Morgan Stanley Chief Executive Officer James Gorman denied allegations the U.S. bank misled investors about mortgage derivatives it sold them.
The firm is being probed by U.S. prosecutors over whether the bank misled clients when it sold them collateralized debt obligations as its own traders bet that the value of the securities would drop, the Wall Street Journal reported today. The New York-based firm hasn’t been contacted by the Justice Department, Gorman told reporters in Tokyo today.
Wall Street firms are facing unprecedented scrutiny from lawmakers and prosecutors over whether they missold CDOs linked to the subprime mortgages that caused the credit crisis. Goldman Sachs Group Inc. is fighting a lawsuit from the U.S. Securities and Exchange Commission, which alleges the firm misled investors about a mortgage-linked security in 2007.
“We should expect to see a whole slew of cases appear through the rest of the year,” said Ralph Silva, an analyst at London-based Silva Research Network, which specializes in financial services firms. “Because they are near-impossible to prove, I suspect most are going to be settled on the threat of a perp walk.”
Morgan Stanley arranged and sold CDOs backed by home loans, even as its trading desk would sometimes bet that their value would fall, the Journal said, citing traders. The investigation is reviewing whether Morgan Stanley clearly represented its roles, according to the report.
“We have no reason to believe there is any substance behind any supposed investigation that appeared in the Wall Street Journal article,” Gorman said at the press conference, convened to discuss the firm’s Japanese securities and investment banking ventures with Mitsubishi UFJ Financial Group Inc.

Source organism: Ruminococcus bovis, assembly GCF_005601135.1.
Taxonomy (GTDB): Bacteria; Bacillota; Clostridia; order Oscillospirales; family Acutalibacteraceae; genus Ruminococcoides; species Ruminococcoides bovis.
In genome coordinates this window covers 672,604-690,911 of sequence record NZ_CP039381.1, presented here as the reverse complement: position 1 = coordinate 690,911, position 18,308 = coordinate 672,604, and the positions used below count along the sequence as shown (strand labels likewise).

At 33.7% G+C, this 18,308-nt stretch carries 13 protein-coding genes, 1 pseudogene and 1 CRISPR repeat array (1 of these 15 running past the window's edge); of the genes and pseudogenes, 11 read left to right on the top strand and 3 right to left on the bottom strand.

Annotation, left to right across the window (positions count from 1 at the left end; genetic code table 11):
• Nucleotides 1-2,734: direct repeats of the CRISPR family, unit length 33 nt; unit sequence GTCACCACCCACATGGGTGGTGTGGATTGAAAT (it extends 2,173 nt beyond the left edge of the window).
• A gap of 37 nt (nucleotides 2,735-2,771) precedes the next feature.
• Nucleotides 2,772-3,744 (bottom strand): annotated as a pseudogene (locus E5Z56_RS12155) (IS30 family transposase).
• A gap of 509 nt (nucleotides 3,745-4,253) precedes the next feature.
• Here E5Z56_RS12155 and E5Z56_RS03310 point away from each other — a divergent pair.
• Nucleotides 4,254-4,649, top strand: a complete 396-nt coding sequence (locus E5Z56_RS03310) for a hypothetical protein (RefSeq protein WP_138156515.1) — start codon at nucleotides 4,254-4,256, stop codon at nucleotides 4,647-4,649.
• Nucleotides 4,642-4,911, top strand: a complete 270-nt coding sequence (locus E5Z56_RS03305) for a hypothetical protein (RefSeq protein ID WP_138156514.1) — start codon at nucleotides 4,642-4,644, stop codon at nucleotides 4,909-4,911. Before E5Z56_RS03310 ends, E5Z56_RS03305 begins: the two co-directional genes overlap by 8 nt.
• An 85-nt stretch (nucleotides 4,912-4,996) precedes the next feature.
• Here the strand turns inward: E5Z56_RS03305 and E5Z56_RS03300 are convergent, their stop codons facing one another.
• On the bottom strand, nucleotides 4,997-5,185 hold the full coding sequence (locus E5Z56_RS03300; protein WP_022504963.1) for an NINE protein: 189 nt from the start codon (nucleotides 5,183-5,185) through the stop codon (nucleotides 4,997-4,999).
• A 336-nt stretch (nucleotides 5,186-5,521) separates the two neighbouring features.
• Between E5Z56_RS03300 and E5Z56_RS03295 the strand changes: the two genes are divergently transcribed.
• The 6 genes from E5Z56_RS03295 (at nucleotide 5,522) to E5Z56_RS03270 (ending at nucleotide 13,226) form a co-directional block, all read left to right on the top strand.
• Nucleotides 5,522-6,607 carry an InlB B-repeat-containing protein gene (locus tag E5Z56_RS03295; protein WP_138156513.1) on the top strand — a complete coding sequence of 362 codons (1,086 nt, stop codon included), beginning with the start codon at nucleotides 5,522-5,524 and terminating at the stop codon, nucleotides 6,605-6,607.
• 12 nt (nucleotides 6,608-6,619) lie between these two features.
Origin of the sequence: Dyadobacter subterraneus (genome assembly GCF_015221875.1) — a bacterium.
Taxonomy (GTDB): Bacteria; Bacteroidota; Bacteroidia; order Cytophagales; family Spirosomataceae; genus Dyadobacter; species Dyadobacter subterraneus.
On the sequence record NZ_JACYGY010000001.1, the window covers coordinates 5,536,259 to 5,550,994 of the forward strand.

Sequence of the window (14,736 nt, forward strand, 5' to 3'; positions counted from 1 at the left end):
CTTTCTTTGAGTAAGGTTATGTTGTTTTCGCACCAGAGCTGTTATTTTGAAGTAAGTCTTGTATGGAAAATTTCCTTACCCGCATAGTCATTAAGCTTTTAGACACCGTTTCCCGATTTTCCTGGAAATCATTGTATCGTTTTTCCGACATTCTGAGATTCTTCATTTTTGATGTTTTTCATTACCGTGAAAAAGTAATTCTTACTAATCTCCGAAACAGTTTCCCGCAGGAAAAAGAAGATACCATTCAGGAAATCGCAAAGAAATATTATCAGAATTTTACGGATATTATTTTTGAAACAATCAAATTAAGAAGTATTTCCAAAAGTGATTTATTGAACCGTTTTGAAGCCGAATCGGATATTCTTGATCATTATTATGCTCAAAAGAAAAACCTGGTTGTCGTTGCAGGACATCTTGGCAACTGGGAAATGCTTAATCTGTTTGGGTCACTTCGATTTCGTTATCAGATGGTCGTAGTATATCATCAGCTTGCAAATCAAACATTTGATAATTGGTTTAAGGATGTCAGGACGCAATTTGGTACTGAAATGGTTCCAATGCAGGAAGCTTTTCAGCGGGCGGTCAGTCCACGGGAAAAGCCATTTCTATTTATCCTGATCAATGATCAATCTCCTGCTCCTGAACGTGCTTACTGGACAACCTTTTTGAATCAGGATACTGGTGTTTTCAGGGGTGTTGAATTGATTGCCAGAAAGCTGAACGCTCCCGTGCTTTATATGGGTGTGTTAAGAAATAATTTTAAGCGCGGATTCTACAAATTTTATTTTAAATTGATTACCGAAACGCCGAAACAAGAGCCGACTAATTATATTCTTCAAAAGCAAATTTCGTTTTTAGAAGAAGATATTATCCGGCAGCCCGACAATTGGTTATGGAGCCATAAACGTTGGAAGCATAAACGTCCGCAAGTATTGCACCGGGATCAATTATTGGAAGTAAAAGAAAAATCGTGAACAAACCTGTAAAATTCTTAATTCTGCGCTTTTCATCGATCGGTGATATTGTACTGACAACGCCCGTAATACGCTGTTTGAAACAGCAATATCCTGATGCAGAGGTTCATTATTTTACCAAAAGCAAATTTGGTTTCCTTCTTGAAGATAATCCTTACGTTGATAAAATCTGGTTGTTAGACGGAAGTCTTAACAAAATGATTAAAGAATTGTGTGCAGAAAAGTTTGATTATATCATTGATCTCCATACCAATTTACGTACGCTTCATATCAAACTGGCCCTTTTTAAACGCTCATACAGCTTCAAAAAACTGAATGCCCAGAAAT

Spokesmen for the Manhattan U.S. Attorney’s office and the SEC declined to comment, the Journal said.
The probe stemmed from an ongoing civil-fraud investigation of more than a dozen Wall Street firms’ mortgage bond businesses by the SEC that began in 2009, the newspaper said. The Manhattan U.S. Attorney’s office is conducting a criminal probe into some of those firms’ activities, it said.
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Cuomo Sues Bank of New York Mellon’s Ivy Over Madoff
New York Attorney General Andrew Cuomo sued Ivy Asset Management LLC, its former Chief Executive Officer Lawrence Simon and ex-Chief Investment Officer Howard Wohl claiming that the fund misled clients about investments tied to Bernard Madoff.
Ivy, a New York-based investment adviser owned by Bank of New York Mellon, withheld damaging information about Madoff so the firm could make millions of dollars in fees, Cuomo said yesterday in a statement.
From 1998 to 2008, Ivy was paid more than $40 million to give advice and conduct due diligence for clients with large Madoff investments, Cuomo said. Internal e-mails reveals that even after the company learned Madoff wasn’t investing client funds as promised, Ivy kept silent so as to not lose the fees, according to Cuomo.
Ivy said it would defend itself against the claims, saying in a statement yesterday that it informed its clients that the company “had questions about Madoff that it could not answer,” and it recommended that clients “reduce their exposure to Madoff.”
The advisory business that is the focus of the complaint is no longer in operation and the executives involved left in 2008, Ivy said in the statement.
Madoff pleaded guilty last year to running a $65 billion fraud, the biggest Ponzi scheme ever, and is serving a 150-year prison term.
Cuomo is seeking damages and penalties from Ivy, Simon and Wohl, and all fees that Ivy received. He also seeks to bar Simon and Wohl from acting as investment advisers.
Any restitution would go to Ivy’s alleged victims, which include hundreds of investors as well as 76 upstate New York union pension and welfare plans, according to Richard Bamberger, a Cuomo spokesman.
The case is New York v. Ivy, New York state Supreme Court (Manhattan).